Big Brother will be keeping an eye out in Cleveland to residents who don't recycle beginning next year. High-tech trash cans with RF ID chips will keep track of how often they are used. Should they find that someone hasn't for a while, a supervisor will go through his/her other trash cans and determine why. More than 10% of recyclable items could result in a $100 fine.
Sheila Franklin at Permalink
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The ZvBox was supposed to be released in June but it now appears the new release date is July 31, 2008 (My birthday, so I guess it's an Omen!). So what makes the ZvBox different than devices like the Apple TV, Slingbox, Vudu, etc? For starters, the ZvBox uses your coax cable to stream PC content to all of your TVs in the house. According to Gizmodo:
- The box itself converts the video from the PC's VGA port into a high-def channel and sends it out to your home's coax cable network.
- A PC app acts as a launcher for all the good PC-based internet video clients, like Hulu, Joost and even Microsoft's own Media Center.
- The remote controls not just your TV, but the app on the PC too, giving you decent control over the otherwise PC-locked experience.
The article also states what the ZvBox really does:
As soon as you connect your VGA out to the ZvBox and connect that to the coax network in your house, it scopes out the channels occupied by your cable box, and picks one that's not. Any TV with an ATSC tuner will see the ZeeVee stream as a high-def channel, and display it as such via the coax input most cable and satellite customers have generally forgotten about.
You put the ATSC tuner to use, your coax cable gets new life, and you get an easy way to toggle from your other cable content to your PC's video bidness.
Even though the ZvBox is a bit pricey at around $500, this is one of the powerful media streamers on the market. So if you're an early adopter when it comes to streaming media, you may want to preorder your Zvbox now!
Via Gizmodo.com and Preorder at Amazon.com
William Hungerford at Permalink
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The Oneforall is an interesting device in the media streaming world. It ships with two pieces, the transmitter and receiver. The receiver hooks up to your TV and waits for a single from the transmitter to start playing files.
The Transmitter hooks up to your video card on your computer. This will only work if you have S-Video out on your card. Once hooked up to your computer you have to install the Simplecenter media software on your computer to bring it all together.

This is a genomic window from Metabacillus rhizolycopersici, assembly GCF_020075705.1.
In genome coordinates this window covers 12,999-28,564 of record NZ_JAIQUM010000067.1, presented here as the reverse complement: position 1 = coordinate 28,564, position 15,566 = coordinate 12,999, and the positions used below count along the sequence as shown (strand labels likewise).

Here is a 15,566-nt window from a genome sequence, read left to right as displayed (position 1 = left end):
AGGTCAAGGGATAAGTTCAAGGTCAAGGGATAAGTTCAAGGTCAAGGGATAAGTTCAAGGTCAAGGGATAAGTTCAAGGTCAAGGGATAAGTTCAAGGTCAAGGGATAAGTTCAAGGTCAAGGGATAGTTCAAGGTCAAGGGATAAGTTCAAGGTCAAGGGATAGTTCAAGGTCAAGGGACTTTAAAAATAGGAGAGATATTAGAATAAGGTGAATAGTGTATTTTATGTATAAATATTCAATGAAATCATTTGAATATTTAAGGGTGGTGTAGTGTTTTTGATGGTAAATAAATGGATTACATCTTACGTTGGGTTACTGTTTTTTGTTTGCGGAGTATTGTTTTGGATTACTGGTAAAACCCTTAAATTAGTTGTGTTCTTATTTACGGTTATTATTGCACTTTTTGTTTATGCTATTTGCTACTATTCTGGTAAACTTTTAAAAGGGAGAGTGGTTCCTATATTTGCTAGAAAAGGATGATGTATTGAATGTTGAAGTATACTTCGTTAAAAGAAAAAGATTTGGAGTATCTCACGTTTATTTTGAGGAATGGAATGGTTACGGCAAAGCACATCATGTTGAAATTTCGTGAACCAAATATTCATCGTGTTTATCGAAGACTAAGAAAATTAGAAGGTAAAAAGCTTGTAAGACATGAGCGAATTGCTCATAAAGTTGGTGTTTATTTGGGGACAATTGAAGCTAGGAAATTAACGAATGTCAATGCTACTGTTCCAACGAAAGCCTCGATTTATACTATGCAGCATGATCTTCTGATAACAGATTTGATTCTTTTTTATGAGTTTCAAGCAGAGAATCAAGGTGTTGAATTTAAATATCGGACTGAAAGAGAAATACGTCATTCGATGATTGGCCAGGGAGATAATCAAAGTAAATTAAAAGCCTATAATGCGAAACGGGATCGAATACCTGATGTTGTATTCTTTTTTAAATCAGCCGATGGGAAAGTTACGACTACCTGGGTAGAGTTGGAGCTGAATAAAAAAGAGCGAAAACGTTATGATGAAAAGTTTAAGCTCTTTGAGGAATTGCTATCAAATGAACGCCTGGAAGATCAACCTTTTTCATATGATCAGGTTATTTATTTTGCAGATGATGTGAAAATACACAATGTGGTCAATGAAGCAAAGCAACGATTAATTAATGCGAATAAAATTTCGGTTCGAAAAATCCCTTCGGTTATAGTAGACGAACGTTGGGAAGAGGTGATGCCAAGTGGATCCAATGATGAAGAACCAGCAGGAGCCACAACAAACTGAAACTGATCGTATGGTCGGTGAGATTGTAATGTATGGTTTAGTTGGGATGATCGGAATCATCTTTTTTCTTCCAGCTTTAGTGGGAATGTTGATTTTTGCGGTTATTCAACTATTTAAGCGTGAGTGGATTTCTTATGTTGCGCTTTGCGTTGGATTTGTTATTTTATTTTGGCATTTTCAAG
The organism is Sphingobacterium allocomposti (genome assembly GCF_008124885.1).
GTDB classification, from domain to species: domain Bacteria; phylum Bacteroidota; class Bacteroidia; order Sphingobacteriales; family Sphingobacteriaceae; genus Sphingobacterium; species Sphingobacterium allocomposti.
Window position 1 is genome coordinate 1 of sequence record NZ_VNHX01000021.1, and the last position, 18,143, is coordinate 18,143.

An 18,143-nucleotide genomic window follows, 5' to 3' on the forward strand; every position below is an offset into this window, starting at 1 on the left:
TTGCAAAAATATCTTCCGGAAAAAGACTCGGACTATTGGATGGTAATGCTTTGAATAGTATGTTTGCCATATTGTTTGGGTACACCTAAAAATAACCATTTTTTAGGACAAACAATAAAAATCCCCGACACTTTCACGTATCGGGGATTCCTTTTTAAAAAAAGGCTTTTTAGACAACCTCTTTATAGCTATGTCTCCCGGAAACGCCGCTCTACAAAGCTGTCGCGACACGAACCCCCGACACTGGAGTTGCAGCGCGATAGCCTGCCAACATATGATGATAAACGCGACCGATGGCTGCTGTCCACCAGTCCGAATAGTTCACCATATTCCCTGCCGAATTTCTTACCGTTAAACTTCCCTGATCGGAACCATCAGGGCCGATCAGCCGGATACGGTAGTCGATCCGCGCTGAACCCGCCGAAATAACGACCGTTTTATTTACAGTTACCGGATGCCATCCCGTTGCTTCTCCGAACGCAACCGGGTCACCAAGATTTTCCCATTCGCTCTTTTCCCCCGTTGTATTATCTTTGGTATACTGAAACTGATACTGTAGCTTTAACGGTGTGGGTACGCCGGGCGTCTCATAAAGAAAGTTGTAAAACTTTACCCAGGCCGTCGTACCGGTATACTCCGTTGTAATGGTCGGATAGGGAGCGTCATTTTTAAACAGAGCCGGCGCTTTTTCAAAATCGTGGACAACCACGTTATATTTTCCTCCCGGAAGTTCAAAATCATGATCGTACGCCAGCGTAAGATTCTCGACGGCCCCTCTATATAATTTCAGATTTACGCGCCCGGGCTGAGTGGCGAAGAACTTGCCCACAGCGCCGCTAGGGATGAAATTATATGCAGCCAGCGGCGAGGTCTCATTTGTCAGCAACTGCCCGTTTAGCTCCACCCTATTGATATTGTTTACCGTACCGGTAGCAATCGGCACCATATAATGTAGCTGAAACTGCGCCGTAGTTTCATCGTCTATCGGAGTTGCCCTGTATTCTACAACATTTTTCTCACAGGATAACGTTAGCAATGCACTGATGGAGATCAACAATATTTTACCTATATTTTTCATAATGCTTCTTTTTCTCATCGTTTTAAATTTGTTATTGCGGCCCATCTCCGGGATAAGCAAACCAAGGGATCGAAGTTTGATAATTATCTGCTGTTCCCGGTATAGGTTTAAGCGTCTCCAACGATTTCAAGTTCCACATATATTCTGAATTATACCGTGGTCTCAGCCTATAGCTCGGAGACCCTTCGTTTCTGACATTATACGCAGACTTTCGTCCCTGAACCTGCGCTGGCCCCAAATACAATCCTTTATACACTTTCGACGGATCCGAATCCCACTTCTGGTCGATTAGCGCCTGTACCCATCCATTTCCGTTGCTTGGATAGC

The Transmitter uses RF signals to send the files to the TV. There is an inherent problem with this in that RF signals are susceptible to interference from any number of sources around your house. From what we have read the use of RF for the transmission of your media files really impacts the quality of the files. Here is a very telling quote from the people at computer active:
Due to the nature of RF technology, other electrical appliances and power cables will interfere with the signal, resulting in an image that looks like a poorly tuned TV.
The upside of this approach to streaming media is that the box doesn't have to deal with formats since it is just streaming the signal from your computer. So unlike so many other boxes out there that fight to get just the right mix of formats to make everyone happy, this little sucker just passes the info on not caring what it is.
Wether or not to buy this for your home comes down to a few factors. Personally we don't like the RF transmission, but if you don't have a wireless or wired network in your house this may be a good option. Another telling quote from the review:
If you’re looking to stream movies, music and photos over short distances and your PC and TV are in the same room, you’d probably get good use out of this reasonably priced device. Realistically, though, most of us will want to fire off media to varying parts of the house and that's where reception will be a problem.
David Ficocello at Permalink
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